• Low-income tenants displaced from certain Section 221 and 236 projects; or
  • Low-income families that meet PHA-specified eligibility criteria.

For the Section 8 subsidy to apply, housing must have been inspected and meet HUD standards.

Homeownership Voucher Assistance

A public housing agency (PHA), at its option, may provide monthly assistance to families that have been admitted to theState of Housing in Utah Section 8 Housing Choice Voucher program in accordance with HUD regulations, that meet certain criteria, and that are purchasing homes in an amount that would otherwise have been provided to that family as tenant-based voucher assistance.

Family Self-Sufficiency Program

The Family Self-Sufficiency (FSS) program is administered by public housing agencies (PHAs) with the help of program coordinating committees (PCCs). The PCC usually consists of representatives of local government, employment and job training agencies, welfare agencies, nonprofit providers, local businesses, and assisted families.

Sustainable Communities Initiative

The Sustainable Communities Initiative consists of two grant programs: Sustainable Communities Regional Planning Grants and Community Challenge Planning Grants. The Initiative also has a research and evaluation program.Research and Evaluation funding is also available, in coordination with the Department of Transportation, to evaluate both grant programs and support sustainable communities planning.

Emergency Capital Repairs Program

This program provides grants for substantial capital repairs to eligible multifamily projects with elderly tenants that are needed to rehabilitate, modernize, or retrofit aging structures, common areas, or individual dwelling units. The capital repair needs must relate to items that present an immediate threat to the health, safety, and quality of life of the tenants. The intent of these grants is to provide one-time assistance for emergency items that could not be absorbed within the project's operating budget, and where the tenants' continued occupancy in the immediate future would be called into question by a delay in initiating the proposed cure.

The HUD-Veterans Affairs Supportive Housing

The HUD-Veterans Affairs Supportive Housing (HUD-VASH) program combines Housing Choice Voucher (HCV) rental assistance for homeless Veterans with case management and clinical services provided by the Department of Veterans Affairs (VA). VA provides these services for participating Veterans at VA medical centers (VAMCs) and community-based outreach clinics.After determining which areas of the country have the highest number of homeless Veterans, the VAState of Housing in Utah Central Office identifies VA facilities in the corresponding communities. HUD then selects PHAs near to the identified VA facilities, taking into consideration the PHAs’ administrative performance, and sends the PHAs invitations to apply for the vouchers.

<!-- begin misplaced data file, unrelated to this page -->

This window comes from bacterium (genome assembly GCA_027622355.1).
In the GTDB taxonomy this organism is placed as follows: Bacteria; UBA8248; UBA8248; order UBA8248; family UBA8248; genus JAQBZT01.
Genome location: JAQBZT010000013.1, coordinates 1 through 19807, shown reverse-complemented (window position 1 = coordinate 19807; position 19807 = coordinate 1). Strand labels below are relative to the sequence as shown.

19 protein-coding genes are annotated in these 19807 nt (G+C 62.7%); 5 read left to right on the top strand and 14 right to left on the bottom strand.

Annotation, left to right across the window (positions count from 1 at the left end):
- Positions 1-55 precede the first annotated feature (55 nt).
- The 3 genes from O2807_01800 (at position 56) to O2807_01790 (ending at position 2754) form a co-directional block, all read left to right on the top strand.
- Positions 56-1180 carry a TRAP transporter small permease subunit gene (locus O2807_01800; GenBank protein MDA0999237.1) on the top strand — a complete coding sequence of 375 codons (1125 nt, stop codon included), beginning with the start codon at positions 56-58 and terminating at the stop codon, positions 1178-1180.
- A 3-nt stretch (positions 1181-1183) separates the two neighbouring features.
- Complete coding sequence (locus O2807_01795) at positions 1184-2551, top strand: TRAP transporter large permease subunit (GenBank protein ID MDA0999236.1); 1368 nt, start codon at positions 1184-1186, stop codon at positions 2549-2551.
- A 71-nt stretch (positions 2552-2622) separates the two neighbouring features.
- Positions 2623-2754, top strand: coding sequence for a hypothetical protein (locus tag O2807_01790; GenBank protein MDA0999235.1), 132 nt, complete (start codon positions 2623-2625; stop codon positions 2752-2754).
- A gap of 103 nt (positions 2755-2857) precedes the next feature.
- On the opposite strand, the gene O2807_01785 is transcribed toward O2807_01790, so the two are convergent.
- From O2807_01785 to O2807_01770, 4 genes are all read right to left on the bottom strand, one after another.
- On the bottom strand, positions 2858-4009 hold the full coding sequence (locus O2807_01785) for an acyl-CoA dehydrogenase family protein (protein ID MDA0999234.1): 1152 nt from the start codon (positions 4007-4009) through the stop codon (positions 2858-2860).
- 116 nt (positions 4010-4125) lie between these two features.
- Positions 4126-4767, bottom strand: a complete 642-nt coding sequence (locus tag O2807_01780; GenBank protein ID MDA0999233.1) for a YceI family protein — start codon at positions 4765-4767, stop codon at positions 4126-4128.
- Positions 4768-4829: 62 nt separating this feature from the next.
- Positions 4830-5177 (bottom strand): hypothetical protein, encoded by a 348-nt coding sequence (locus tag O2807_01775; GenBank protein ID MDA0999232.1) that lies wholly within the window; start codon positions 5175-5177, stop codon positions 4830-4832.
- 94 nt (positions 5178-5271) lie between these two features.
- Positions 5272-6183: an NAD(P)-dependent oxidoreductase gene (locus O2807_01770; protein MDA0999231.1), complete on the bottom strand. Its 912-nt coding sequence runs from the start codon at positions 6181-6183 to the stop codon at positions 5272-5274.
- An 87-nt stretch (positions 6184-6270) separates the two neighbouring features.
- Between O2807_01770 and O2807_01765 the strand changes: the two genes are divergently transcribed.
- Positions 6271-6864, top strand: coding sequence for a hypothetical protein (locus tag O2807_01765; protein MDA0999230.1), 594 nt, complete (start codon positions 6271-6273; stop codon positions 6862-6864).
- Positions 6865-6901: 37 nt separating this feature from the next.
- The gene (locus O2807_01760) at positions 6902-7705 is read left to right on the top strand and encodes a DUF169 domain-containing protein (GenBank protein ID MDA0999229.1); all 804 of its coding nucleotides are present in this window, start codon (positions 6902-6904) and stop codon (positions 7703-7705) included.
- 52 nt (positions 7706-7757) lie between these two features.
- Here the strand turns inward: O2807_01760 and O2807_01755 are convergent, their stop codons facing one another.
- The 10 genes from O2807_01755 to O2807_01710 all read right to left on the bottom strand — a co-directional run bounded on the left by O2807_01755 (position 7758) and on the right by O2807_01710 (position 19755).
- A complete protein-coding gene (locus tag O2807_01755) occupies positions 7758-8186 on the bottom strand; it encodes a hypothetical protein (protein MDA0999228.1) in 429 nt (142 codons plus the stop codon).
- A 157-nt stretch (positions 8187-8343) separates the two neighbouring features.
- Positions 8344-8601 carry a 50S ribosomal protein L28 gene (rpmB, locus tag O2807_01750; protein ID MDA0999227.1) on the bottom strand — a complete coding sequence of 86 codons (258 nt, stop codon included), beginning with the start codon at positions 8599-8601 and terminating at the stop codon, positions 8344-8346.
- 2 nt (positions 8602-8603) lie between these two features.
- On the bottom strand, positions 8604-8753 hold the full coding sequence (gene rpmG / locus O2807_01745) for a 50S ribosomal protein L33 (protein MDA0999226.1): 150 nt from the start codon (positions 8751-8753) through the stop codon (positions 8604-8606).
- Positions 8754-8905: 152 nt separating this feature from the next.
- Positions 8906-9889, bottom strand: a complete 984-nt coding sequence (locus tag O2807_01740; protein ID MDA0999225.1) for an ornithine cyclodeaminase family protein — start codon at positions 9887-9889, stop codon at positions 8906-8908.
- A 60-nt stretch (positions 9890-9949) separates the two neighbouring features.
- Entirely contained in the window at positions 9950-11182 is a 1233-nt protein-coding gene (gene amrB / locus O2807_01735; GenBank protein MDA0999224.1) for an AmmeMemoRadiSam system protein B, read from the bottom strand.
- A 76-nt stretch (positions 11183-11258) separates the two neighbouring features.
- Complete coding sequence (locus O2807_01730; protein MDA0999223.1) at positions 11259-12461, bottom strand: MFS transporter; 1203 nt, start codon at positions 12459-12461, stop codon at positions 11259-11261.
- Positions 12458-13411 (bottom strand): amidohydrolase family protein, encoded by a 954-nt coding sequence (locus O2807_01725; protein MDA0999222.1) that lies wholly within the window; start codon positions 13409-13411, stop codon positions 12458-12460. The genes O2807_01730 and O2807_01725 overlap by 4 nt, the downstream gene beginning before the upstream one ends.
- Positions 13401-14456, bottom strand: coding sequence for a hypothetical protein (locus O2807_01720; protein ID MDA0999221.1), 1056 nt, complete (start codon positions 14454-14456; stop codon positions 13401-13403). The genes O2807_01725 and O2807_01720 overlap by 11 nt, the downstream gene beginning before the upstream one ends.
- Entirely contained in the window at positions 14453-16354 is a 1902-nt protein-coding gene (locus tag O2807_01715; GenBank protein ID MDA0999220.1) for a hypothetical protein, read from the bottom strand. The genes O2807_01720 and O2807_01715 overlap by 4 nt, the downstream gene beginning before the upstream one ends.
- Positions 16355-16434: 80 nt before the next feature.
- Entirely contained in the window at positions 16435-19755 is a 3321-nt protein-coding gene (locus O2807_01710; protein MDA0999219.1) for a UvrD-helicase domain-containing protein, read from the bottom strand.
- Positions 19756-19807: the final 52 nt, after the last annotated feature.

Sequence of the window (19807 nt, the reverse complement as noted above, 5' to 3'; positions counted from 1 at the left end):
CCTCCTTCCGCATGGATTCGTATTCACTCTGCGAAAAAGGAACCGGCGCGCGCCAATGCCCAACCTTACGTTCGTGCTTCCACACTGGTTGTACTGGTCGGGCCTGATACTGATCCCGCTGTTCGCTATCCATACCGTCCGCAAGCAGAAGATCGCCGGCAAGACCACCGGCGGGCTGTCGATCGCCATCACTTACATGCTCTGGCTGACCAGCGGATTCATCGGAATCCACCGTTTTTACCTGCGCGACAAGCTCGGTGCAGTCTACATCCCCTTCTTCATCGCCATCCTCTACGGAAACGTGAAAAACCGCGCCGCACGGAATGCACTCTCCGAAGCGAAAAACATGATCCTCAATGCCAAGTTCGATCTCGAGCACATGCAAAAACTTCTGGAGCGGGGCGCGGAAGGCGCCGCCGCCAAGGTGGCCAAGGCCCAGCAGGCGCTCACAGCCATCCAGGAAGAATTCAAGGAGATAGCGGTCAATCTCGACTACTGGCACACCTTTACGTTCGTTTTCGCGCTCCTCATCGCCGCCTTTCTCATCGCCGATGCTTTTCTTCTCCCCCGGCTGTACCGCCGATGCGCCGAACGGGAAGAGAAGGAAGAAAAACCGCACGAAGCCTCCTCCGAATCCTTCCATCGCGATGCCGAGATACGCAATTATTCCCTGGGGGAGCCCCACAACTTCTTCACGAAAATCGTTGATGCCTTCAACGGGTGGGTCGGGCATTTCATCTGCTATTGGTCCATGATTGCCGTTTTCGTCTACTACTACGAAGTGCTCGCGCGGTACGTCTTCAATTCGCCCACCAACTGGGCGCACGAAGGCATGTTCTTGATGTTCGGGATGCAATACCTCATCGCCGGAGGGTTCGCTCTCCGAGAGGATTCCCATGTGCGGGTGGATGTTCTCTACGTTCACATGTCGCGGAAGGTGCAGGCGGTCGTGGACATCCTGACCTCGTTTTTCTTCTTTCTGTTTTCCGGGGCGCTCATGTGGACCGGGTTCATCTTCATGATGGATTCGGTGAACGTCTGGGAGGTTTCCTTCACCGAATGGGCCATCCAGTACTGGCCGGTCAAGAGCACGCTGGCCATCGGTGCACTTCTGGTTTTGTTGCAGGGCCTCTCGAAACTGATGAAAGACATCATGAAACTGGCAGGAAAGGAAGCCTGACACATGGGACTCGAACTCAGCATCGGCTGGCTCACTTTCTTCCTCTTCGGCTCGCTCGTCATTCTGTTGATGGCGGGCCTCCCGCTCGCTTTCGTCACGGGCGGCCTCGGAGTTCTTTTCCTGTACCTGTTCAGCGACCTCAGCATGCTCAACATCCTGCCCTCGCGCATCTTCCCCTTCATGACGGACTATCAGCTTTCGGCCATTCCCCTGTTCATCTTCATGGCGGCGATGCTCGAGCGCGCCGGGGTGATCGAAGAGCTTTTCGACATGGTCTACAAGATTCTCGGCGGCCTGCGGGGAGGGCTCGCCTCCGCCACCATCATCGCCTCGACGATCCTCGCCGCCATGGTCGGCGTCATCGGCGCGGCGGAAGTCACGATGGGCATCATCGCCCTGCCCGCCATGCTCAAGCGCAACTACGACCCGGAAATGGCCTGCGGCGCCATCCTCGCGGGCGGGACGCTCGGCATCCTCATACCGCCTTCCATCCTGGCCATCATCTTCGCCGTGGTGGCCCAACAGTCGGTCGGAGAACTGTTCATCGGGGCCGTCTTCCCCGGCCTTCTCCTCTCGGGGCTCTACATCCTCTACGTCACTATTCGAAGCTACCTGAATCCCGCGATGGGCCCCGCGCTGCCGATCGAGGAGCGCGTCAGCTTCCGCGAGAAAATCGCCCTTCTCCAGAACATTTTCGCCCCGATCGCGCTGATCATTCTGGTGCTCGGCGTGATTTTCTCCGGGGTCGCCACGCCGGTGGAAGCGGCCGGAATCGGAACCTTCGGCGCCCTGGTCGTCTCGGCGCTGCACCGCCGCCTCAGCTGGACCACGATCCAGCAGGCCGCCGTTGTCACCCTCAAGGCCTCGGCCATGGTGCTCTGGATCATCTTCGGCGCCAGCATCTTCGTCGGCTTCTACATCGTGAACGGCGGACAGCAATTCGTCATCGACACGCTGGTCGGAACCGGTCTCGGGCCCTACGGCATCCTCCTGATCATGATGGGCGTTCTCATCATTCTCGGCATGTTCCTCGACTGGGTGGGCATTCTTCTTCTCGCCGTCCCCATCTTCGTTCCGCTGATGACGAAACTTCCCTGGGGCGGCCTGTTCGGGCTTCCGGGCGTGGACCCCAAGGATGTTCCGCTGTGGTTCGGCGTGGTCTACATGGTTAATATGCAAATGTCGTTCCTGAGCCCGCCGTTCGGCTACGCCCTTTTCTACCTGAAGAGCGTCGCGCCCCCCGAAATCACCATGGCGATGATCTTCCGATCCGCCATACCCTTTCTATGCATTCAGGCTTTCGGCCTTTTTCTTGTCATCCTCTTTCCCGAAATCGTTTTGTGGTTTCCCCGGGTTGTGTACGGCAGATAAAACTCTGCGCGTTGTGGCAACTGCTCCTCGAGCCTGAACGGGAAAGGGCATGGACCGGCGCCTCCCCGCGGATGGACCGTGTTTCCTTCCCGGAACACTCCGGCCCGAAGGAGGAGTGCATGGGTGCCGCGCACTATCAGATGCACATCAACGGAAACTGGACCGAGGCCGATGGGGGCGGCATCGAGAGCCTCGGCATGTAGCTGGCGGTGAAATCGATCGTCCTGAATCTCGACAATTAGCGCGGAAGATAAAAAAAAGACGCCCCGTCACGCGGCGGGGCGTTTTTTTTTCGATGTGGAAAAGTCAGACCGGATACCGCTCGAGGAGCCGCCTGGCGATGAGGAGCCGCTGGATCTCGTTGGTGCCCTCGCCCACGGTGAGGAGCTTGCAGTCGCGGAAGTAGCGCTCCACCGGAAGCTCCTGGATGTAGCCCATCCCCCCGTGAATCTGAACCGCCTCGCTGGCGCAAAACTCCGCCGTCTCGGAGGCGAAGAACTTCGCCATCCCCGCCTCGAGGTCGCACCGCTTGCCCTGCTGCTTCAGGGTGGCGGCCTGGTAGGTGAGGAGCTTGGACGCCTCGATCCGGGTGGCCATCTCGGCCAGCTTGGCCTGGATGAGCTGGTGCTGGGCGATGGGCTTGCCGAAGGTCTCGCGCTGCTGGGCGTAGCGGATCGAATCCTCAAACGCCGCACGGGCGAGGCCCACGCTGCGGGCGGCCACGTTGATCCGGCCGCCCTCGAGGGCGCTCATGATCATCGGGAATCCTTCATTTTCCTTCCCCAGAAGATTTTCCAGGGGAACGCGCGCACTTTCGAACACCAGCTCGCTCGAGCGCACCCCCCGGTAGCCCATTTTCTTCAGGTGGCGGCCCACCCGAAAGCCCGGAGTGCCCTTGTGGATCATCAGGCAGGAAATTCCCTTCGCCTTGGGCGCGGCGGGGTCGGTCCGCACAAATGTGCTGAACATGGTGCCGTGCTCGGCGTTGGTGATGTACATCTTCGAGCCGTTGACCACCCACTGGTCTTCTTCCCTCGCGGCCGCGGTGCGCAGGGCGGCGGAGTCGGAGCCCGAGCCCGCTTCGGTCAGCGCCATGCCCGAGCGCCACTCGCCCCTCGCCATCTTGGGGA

Eligibility

Most of Utah's housing assistance is available through Utah's Community Action Agencies and local housing authorities. Eligibility depends largely on income. Income limits for public housing and vouchers are set by the government. They change every year and are different in different parts of the state and for different sized families. Often, the income limits for a housing program appear right on the application itself.

Income Limits for Housing Subsidy in Utah

FY 2013 Very Low-Income (50%) Limit (VLIL)
Texas
Income Limit Information Median Family Income 1 Person 2 Person 3 Person 4 Person 5 Person 6 Person 7 Person 8 Person
FY 2013 VLIL $65,500 $22,950 $26,200 $29,500 $32,750 $35,350 $38,000 $40,600 $43,250
FY 2013 Extremely Low-Income (30%) Limit (ELIL)
Texas
Income Limit Information 1 Person 2 Person 3 Person 4 Person 5 Person 6 Person 7 Person 8 Person
FY 2013 ELIL $13,750 $15,700 $17,700 $19,650 $21,200 $22,800 $24,350 $25,950
FY 2013 Low-Income (80%) Limit (LIL)
Texas
Income Limit Information 1 Person 2 Person 3 Person 4 Person 5 Person 6 Person 7 Person 8 Person
FY 2013 LIL $36,700 $41,900 $47,150 $52,400 $56,600 $60,800 $65,000 $69,150

Unemployment Rate in Utah

The unemployment rate for Utah fell 0.2 percentage points in April 2013 to 4.7%. The state unemployment rate was 2.8 percentage points lower than the national rate for the month. It peaked in December 2009 at 8.4% and is now 3.7 percentage points lower.

Unemployment RateMarch 2013Month/MonthYear/Year
National 7.5% -0.1 -0.6
Utah 4.7% -0.2 -1.0

The demand for housing and rent subsidy programs in Utah far exceeds the available supply of funds and housing stock. Please ask your housing agency for details of the programs you are interested in.